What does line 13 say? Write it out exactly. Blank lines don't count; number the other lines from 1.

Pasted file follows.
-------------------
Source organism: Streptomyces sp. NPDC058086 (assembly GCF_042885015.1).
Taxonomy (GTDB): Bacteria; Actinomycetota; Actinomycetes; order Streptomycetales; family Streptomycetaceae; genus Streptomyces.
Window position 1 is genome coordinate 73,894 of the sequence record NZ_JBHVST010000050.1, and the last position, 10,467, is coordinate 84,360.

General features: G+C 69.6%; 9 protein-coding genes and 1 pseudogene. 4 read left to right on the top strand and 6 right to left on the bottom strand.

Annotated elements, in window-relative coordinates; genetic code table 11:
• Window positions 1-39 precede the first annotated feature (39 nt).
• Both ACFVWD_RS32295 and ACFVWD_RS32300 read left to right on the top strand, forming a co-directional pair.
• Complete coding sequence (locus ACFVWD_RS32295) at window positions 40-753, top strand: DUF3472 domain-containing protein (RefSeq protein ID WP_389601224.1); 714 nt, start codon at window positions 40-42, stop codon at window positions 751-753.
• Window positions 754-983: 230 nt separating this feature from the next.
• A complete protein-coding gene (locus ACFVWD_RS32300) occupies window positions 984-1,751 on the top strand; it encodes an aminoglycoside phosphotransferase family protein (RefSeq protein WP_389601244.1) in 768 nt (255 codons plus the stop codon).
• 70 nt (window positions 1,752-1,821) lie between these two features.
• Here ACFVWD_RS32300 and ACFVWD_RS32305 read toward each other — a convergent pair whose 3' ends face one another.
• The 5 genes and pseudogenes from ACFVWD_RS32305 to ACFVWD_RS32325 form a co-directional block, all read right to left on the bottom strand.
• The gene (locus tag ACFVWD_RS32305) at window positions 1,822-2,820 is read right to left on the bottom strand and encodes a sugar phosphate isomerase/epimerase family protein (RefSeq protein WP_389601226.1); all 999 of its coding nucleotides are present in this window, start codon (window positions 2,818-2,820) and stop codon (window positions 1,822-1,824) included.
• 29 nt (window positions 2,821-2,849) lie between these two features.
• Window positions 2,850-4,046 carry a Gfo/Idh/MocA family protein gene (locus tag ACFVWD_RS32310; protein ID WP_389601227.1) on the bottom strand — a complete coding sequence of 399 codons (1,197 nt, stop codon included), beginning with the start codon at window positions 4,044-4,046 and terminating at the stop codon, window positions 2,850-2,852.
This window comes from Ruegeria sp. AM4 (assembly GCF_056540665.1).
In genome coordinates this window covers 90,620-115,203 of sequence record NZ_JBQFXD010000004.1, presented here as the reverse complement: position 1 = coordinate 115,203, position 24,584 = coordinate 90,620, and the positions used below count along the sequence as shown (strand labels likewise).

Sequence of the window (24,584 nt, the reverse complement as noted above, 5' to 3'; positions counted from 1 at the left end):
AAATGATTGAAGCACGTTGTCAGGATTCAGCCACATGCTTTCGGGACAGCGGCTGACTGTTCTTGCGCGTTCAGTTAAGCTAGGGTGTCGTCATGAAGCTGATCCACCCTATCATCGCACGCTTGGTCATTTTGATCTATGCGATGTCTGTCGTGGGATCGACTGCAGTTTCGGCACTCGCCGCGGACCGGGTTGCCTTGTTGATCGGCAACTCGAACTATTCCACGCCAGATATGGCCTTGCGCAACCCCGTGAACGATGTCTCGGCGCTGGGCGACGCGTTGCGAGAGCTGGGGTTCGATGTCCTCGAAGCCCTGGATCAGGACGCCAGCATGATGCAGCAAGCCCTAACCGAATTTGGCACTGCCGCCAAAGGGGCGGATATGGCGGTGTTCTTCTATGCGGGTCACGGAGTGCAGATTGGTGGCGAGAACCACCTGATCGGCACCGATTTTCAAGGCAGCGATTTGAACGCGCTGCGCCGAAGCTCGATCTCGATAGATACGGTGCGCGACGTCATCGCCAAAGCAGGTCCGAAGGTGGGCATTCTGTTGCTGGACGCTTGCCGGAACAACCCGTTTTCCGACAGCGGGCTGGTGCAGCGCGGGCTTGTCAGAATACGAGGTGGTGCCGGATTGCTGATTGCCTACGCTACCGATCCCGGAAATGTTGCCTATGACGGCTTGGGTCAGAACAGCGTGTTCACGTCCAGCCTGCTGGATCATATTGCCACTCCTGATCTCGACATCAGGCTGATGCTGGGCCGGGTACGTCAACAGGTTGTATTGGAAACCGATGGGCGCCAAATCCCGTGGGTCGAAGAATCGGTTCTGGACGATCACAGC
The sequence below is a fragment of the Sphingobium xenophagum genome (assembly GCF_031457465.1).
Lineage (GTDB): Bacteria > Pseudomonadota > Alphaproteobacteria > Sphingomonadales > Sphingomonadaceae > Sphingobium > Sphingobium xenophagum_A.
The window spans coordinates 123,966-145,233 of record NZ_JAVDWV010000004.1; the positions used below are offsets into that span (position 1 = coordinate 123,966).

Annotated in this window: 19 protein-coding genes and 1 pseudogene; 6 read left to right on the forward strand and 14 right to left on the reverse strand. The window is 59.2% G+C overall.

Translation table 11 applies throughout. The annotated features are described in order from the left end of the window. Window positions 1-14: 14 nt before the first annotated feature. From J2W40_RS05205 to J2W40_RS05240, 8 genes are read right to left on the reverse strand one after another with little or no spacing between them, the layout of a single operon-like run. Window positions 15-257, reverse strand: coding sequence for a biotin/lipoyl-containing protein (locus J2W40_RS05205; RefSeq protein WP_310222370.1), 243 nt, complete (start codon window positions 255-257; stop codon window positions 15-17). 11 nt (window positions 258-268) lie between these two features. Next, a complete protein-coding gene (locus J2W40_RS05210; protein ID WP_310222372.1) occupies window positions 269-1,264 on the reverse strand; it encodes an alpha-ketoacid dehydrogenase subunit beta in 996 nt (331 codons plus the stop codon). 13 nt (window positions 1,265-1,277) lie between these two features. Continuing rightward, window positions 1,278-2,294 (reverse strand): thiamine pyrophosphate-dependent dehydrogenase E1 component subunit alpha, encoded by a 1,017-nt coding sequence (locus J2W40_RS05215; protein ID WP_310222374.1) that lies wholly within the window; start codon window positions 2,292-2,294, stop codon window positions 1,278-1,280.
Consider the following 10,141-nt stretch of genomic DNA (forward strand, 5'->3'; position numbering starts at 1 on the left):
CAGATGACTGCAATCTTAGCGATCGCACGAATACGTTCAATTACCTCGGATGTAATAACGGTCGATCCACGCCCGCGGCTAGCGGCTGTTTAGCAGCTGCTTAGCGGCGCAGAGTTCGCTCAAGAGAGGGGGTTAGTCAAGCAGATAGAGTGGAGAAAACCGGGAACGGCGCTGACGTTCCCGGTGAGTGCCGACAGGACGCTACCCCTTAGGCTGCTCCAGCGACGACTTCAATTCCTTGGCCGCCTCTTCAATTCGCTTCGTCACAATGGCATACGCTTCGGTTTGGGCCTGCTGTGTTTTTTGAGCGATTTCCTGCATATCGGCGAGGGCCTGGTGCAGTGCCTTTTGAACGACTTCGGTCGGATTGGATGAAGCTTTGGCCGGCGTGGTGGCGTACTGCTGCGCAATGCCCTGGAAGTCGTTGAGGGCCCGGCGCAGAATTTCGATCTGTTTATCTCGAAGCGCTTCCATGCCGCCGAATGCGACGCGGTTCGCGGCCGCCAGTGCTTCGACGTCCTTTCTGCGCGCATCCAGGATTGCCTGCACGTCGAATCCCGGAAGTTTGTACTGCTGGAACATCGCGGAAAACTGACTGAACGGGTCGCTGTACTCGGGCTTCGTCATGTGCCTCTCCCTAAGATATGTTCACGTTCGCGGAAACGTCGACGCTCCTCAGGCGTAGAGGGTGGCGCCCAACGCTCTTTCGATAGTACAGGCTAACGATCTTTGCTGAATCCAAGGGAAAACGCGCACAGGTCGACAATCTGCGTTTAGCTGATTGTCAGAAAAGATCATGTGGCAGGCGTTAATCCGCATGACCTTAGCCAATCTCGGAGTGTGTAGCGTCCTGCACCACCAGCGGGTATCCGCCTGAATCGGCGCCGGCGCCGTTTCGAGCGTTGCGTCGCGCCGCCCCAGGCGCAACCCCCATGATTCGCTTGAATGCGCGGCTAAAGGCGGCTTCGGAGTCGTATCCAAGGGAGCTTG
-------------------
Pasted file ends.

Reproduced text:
• The 5 genes and pseudogenes from ACFVWD_RS32305 to ACFVWD_RS32325 form a co-directional block, all read right to left on the bottom strand.